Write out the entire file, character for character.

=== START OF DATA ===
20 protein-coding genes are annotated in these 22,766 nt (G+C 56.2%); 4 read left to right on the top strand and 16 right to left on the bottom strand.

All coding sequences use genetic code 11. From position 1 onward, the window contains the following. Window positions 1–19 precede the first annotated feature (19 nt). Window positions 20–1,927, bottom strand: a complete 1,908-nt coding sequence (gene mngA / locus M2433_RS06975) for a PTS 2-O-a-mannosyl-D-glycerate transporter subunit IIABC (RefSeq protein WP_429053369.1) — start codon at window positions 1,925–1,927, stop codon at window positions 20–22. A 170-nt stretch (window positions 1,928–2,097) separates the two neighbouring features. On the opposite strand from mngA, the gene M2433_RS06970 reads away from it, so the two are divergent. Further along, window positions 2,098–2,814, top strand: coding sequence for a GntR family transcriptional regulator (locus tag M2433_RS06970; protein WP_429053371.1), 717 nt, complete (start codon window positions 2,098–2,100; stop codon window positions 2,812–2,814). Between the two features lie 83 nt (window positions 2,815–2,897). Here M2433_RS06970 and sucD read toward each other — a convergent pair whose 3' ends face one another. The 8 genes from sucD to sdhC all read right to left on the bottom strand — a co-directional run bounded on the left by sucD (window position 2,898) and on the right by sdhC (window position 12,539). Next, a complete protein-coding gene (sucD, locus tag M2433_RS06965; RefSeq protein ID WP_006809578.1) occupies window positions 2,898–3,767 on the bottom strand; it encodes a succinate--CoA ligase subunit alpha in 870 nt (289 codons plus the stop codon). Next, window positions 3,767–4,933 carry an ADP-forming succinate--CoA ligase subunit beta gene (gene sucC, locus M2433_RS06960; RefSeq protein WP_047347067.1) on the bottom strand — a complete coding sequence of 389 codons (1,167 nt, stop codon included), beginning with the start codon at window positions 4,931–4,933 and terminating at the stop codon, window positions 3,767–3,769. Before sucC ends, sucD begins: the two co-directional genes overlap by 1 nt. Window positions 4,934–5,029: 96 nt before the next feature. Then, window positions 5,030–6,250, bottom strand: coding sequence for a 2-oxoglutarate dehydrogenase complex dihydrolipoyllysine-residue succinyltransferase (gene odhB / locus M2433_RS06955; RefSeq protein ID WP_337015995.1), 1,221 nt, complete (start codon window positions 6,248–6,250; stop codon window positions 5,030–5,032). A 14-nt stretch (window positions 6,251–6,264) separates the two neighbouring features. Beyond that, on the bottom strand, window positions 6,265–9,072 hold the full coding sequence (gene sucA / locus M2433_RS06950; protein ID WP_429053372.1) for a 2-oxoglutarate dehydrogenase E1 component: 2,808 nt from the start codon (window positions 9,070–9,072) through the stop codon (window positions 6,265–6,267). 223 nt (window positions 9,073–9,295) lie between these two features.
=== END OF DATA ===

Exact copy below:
20 protein-coding genes are annotated in these 22,766 nt (G+C 56.2%); 4 read left to right on the top strand and 16 right to left on the bottom strand.

All coding sequences use genetic code 11. From position 1 onward, the window contains the following. Window positions 1–19 precede the first annotated feature (19 nt). Window positions 20–1,927, bottom strand: a complete 1,908-nt coding sequence (gene mngA / locus M2433_RS06975) for a PTS 2-O-a-mannosyl-D-glycerate transporter subunit IIABC (RefSeq protein WP_429053369.1) — start codon at window positions 1,925–1,927, stop codon at window positions 20–22. A 170-nt stretch (window positions 1,928–2,097) separates the two neighbouring features. On the opposite strand from mngA, the gene M2433_RS06970 reads away from it, so the two are divergent. Further along, window positions 2,098–2,814, top strand: coding sequence for a GntR family transcriptional regulator (locus tag M2433_RS06970; protein WP_429053371.1), 717 nt, complete (start codon window positions 2,098–2,100; stop codon window positions 2,812–2,814). Between the two features lie 83 nt (window positions 2,815–2,897). Here M2433_RS06970 and sucD read toward each other — a convergent pair whose 3' ends face one another. The 8 genes from sucD to sdhC all read right to left on the bottom strand — a co-directional run bounded on the left by sucD (window position 2,898) and on the right by sdhC (window position 12,539). Next, a complete protein-coding gene (sucD, locus tag M2433_RS06965; RefSeq protein ID WP_006809578.1) occupies window positions 2,898–3,767 on the bottom strand; it encodes a succinate--CoA ligase subunit alpha in 870 nt (289 codons plus the stop codon). Next, window positions 3,767–4,933 carry an ADP-forming succinate--CoA ligase subunit beta gene (gene sucC, locus M2433_RS06960; RefSeq protein WP_047347067.1) on the bottom strand — a complete coding sequence of 389 codons (1,167 nt, stop codon included), beginning with the start codon at window positions 4,931–4,933 and terminating at the stop codon, window positions 3,767–3,769. Before sucC ends, sucD begins: the two co-directional genes overlap by 1 nt. Window positions 4,934–5,029: 96 nt before the next feature. Then, window positions 5,030–6,250, bottom strand: coding sequence for a 2-oxoglutarate dehydrogenase complex dihydrolipoyllysine-residue succinyltransferase (gene odhB / locus M2433_RS06955; RefSeq protein ID WP_337015995.1), 1,221 nt, complete (start codon window positions 6,248–6,250; stop codon window positions 5,030–5,032). A 14-nt stretch (window positions 6,251–6,264) separates the two neighbouring features. Beyond that, on the bottom strand, window positions 6,265–9,072 hold the full coding sequence (gene sucA / locus M2433_RS06950; protein ID WP_429053372.1) for a 2-oxoglutarate dehydrogenase E1 component: 2,808 nt from the start codon (window positions 9,070–9,072) through the stop codon (window positions 6,265–6,267). 223 nt (window positions 9,073–9,295) lie between these two features.